Unit 1 Open book

Objectives

  • Learn vocabulary related to verb patterns,Life story
  • Past Simple, Past continuous
  • Past Perfect
  • Used to, to be used to, to get used to
  • Time expressions

To practise vocabulary press here

– Usually you miss something which happens, such as an event, a train leaving, or an opportunity, or someone.

– Usually you lose a thing, an object or a game.

practise miss or lose

practise remind and remember

Expressions

Past Perfect

Use of Past Perfect

  • action taking place before a certain time in the past
    (putting emphasis only on the fact, not the duration)Example: Before I came here, I had spoken to Jack.

Simple past

Before(abans)               I had studied before I went to the party.

by the time( quan)       By the time he was 19, he had driven  lots of cars.

when (quan)                   John had finished his homework when I arrived

until( fins que)              Until I went to Italy, I hadn’t eaten real Italian food.

With the Past Perfect we normally use the following time expressions

after (després)         He ate an ice-cream after he had finished lunch

As soon as( tan aviat com)

 

Useful Tip

Time Expressions in the Past Perfect Simple

The time expressions already, for, since, and yet may be used in the past perfect simple, as they are in the present perfect simple. Remember the following rules for using other time expressions:

  • Use after, as soon as, the moment that, until ,before using the past perfect simple.
    Ex:After she had moved out, I found her notes./ I didn’t say anything until shehad finished
  • Use before, when, by the time before the past simple:
    Before I knew it, she had run out the door. / By the time he phoned her, she had found someone new.

The past perfect simple is used to describe one action that happened before another action in the past.

In many cases a complete sentence is written in two parts with two different tenses:

  1. The past perfect simple, to refer to the action that happened first or earlier
  2. The past simple to refer to the action that happened second or later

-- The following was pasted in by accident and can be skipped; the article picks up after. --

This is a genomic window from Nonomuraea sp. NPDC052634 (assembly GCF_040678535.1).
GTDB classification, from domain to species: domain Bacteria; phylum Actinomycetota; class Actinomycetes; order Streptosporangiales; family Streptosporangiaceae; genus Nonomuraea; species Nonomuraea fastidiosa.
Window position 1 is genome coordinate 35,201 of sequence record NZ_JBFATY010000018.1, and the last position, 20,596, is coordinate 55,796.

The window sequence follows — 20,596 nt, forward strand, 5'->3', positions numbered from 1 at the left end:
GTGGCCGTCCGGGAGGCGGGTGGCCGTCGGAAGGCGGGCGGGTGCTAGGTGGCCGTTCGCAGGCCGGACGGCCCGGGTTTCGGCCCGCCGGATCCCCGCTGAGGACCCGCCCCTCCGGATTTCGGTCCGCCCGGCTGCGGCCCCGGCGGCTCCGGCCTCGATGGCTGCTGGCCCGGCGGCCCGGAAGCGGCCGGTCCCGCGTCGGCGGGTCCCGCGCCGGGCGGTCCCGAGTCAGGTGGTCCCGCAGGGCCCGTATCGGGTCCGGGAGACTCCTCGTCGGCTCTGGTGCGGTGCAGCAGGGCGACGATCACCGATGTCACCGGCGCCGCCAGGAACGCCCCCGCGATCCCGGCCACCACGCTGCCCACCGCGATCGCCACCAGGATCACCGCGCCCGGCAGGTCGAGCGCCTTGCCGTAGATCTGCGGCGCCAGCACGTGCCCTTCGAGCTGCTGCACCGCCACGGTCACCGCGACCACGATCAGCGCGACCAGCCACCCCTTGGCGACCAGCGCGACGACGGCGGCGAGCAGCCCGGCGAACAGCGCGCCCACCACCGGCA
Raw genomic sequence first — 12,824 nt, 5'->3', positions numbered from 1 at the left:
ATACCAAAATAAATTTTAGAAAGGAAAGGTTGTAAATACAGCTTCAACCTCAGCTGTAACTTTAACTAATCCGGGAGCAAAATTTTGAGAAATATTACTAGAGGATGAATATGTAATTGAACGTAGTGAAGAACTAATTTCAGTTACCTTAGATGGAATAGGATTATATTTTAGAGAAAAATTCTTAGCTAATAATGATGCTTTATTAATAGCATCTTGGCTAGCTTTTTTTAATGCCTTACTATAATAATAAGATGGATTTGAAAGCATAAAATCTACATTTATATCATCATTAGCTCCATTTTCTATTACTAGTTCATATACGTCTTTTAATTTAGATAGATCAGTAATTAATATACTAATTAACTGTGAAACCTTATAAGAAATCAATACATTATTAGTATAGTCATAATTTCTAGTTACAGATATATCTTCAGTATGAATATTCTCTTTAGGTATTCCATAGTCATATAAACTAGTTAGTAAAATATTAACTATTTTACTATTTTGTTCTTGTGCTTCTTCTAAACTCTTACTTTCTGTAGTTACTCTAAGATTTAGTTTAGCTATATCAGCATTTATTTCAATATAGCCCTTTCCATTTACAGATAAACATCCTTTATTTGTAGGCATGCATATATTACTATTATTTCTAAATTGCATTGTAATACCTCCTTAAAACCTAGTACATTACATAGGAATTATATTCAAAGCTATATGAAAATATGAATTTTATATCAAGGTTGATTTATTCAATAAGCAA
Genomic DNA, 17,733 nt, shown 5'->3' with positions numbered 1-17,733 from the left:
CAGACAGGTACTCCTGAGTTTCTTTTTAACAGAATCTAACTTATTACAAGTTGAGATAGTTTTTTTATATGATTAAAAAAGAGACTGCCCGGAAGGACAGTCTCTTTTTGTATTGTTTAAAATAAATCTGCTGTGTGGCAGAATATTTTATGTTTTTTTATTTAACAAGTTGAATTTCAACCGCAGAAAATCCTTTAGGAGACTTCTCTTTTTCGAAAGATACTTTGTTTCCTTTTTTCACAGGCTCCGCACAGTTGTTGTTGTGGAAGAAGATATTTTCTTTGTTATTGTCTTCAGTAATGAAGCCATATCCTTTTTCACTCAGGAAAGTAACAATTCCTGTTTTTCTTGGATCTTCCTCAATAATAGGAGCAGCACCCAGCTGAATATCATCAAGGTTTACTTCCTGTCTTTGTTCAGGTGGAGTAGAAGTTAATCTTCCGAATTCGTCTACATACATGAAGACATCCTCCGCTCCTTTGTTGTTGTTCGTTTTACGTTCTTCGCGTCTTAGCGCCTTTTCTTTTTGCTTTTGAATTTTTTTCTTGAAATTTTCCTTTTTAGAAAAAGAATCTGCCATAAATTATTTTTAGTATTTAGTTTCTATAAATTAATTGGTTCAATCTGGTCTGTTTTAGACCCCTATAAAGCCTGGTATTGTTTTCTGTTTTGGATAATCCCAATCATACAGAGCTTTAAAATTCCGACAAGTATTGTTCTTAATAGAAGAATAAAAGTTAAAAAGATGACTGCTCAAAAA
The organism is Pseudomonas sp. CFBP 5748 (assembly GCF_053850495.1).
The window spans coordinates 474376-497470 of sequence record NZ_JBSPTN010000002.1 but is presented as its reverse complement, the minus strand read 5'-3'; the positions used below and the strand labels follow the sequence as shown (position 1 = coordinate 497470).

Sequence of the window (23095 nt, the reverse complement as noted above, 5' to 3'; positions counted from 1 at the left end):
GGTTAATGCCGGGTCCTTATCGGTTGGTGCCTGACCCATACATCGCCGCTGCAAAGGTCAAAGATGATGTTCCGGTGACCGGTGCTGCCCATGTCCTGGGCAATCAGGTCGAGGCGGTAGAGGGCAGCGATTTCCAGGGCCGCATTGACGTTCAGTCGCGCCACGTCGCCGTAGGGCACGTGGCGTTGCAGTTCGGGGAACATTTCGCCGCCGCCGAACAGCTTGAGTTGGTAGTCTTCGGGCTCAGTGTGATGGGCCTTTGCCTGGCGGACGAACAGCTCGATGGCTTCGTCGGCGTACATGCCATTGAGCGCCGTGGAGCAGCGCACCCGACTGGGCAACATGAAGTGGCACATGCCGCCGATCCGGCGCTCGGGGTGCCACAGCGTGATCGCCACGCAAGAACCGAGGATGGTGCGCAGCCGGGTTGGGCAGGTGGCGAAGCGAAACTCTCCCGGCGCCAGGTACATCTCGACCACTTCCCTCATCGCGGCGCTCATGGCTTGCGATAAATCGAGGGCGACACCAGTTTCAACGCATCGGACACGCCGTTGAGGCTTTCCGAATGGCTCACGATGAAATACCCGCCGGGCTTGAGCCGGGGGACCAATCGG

If the Past Perfect action did occur at a specific time, the Simple Past can be used instead of the Past Perfect when “before” or “after” is used in the sentence. The words “before” and “after” actually tell you what happens first, so the Past Perfect is optional. For this reason, both sentences below are correct.

Examples:

  • She had visited her Japanese relatives once in 1993 before she moved in with them in 1996.
  • She visited her Japanese relatives once in 1993 before she moved in with them in 1996.

HOWEVER

If the Past Perfect is not referring to an action at a specific time, Past Perfect is not optional. Compare the examples below. Here Past Perfect is referring to a lack of experience rather than an action at a specific time. For this reason, Simple Past cannot be used.

Examples:

  • She never saw a bear before she moved to Alaska. Not Correct
  • She had never seen a bear before she moved to Alaska. Correct

exercise 1

Used to

Used to shows that:

  • a particular thing always happened or was true in the past.
  • But it no longer happens or is no longer true now:

Examples:

  • David used to live in Madrid.
  • She used to exercise every morning, but since she had that terrible accident she doesn’t exercise anymore.
  • Why don’t you come and see me like you used to?

Forms of used to

Here are the interrogative, affirmative and negative forms of used to

  • Did you use to exercise regularly?
  • Yes, I used to go jogging nearly everyday.
  • No, I didn’t use to exercise on a regular basis.

Used to, be used to, get used to

1.Used to shows that a particular thing always happened or was true in the past (see examples above)

2.Be used to is used to say that something is normal, not unusual.

Examples:

  • I‘m used to living alone.
  • Don’t worry, John is used to driving for long hours. He has worked as a professional driver for 20 years.

3.Get used shows that something is in the process of becoming normal.

Examples:

  • He doesn’t like that small town, but he‘ll get used to it.
  • She found the heels too high, but she got used to them.
  • Since the divorce, she has become very sad. But I think she‘ll get used to her new life.
  • got used to living in Canada in spite of the cold weather.
  1. Get used toand be used to are followed by either a noun or a gerund.
Get used to + noun Get used to + gerund (verb+ing)
got used to the noise
I‘m used to the cold weather
got used to waking up early
I‘m used to working late at night

Practise the vocabulary click here

Listening

1.Where do you want to go?                                                        2.Getting around by train

3-Buying a train ticket

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